Today's NAC Remains Vulnerable to Attack

By Matt Hines  |  Posted 2006-10-18 Email Print this article Print

Experts say currently available Network Admission Control systems do not provide adequate security.

According to the latest figures from Forrester Research, some 40 percent of all enterprises in North America will have some form of Network Admission Control in place by the end of 2006, as businesses seek more effective ways to identify devices connecting to their networks and to enforce IT security policies.

The systems are available today from a wide range of technology vendors including Cisco Systems, Insightix, Nortel Networks and StillSecure, with Microsoft planning to launch its NAP (Network Access Protection) products in 2007.

Despite the benefits offered by the systems, however, industry experts say that the tools are far from complete and, by themselves, do not yet provide an adequate level of security for companies to depend on.

The most outspoken critic of NAC security has been Ofir Arkin, chief technology officer of Insightix, based in Ra'anana, Israel. Arkin presented his methods for bypassing the technologies in early August at the annual Black Hat hacker convention in Las Vegas.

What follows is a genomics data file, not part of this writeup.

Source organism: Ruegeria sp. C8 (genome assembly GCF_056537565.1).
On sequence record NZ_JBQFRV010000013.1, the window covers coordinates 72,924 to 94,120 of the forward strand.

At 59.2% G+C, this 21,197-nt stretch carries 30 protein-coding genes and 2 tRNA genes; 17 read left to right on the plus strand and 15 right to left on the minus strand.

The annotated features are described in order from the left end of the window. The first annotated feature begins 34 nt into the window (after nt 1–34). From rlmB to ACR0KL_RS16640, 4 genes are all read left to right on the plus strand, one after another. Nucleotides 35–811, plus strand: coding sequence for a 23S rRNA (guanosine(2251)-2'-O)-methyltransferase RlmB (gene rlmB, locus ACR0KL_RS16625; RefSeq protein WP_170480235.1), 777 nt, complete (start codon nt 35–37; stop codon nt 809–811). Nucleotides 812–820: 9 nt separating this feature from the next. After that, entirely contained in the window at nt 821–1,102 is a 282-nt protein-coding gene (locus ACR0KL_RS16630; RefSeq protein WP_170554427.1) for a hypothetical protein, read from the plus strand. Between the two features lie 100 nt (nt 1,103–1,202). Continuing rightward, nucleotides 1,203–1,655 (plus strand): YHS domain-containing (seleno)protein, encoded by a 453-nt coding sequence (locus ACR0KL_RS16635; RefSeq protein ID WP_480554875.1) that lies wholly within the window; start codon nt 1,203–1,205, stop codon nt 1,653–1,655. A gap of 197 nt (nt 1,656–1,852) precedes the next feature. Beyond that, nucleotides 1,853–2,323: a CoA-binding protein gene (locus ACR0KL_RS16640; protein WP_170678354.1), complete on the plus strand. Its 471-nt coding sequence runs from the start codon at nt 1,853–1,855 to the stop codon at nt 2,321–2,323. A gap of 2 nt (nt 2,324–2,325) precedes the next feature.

Arkin maintains that, despite his public warnings and other software vendors' concessions that NAC is not yet foolproof, many companies are adopting the technologies without understanding the risks involved.

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"I believe that many companies may be entertaining a false sense of security because they don't understand all the implications and potential weak points," said Arkin. "And it's not that NAC is immature, it's just that people need to understand what it gives you and what it doesn't; some technologies out there promise full protection based on their NAC capabilities, and, in most cases, that isn't really accurate."

Arkin has outlined a series of weaknesses that he believes exist in current NAC installations. Among those vulnerabilities is the ability for outsiders to dupe NAC systems' so-called IP sniffers, which are used to scan data packets passing through the products' monitoring tools to validate information about devices connecting to a network.

Read the full story on Today's NAC Remains Vulnerable to Attack.


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